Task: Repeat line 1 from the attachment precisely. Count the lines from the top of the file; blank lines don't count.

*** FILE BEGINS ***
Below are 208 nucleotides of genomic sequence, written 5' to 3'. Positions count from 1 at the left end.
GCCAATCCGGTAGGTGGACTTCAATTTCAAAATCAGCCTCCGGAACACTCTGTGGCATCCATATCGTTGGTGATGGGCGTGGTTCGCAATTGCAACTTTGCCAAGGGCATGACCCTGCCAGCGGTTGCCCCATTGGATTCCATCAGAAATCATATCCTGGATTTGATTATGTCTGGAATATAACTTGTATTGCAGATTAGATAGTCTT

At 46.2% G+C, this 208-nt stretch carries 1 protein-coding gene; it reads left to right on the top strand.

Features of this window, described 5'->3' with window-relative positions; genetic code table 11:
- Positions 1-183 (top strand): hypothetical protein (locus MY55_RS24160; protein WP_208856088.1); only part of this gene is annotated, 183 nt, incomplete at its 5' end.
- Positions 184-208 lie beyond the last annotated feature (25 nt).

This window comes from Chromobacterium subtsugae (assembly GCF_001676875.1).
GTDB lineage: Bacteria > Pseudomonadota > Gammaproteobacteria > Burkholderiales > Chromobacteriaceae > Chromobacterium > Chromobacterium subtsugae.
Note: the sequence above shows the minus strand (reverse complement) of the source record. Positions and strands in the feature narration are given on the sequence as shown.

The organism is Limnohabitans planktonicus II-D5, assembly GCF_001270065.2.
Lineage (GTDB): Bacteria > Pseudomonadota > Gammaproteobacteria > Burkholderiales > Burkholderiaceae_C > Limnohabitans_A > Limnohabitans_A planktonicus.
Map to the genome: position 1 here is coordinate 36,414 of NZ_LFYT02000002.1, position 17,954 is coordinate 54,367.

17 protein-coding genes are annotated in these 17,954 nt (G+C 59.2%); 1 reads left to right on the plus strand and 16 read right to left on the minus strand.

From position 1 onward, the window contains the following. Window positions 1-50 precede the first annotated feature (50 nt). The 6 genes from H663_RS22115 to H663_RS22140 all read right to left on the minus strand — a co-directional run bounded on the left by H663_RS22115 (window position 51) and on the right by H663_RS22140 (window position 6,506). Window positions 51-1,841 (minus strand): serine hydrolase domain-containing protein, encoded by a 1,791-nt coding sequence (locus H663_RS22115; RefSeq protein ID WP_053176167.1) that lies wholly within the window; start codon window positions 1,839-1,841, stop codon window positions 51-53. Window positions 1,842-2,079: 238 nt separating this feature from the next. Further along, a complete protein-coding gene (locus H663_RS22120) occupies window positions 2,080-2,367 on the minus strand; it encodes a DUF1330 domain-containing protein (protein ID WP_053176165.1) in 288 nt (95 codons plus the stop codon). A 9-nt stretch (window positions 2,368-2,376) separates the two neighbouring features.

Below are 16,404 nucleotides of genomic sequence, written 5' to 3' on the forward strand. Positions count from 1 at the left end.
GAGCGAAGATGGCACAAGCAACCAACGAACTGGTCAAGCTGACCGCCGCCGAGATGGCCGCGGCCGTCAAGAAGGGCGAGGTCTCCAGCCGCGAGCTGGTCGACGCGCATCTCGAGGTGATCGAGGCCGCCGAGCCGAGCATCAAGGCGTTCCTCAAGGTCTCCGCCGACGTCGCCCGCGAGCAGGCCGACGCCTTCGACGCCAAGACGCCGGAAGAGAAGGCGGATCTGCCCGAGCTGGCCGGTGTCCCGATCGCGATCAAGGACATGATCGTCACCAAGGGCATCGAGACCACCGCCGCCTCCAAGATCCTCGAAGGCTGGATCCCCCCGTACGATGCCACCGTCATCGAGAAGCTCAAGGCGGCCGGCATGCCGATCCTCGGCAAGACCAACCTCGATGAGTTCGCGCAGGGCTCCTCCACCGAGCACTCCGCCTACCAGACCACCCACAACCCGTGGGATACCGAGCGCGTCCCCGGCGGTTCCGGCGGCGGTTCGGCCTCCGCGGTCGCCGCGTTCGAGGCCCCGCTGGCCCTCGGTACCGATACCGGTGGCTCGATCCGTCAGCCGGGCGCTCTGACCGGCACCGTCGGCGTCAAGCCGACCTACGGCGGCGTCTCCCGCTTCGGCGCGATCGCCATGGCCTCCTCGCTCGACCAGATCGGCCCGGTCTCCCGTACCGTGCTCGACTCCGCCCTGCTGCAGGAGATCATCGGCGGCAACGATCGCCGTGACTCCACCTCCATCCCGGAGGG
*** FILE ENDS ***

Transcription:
Below are 208 nucleotides of genomic sequence, written 5' to 3'. Positions count from 1 at the left end.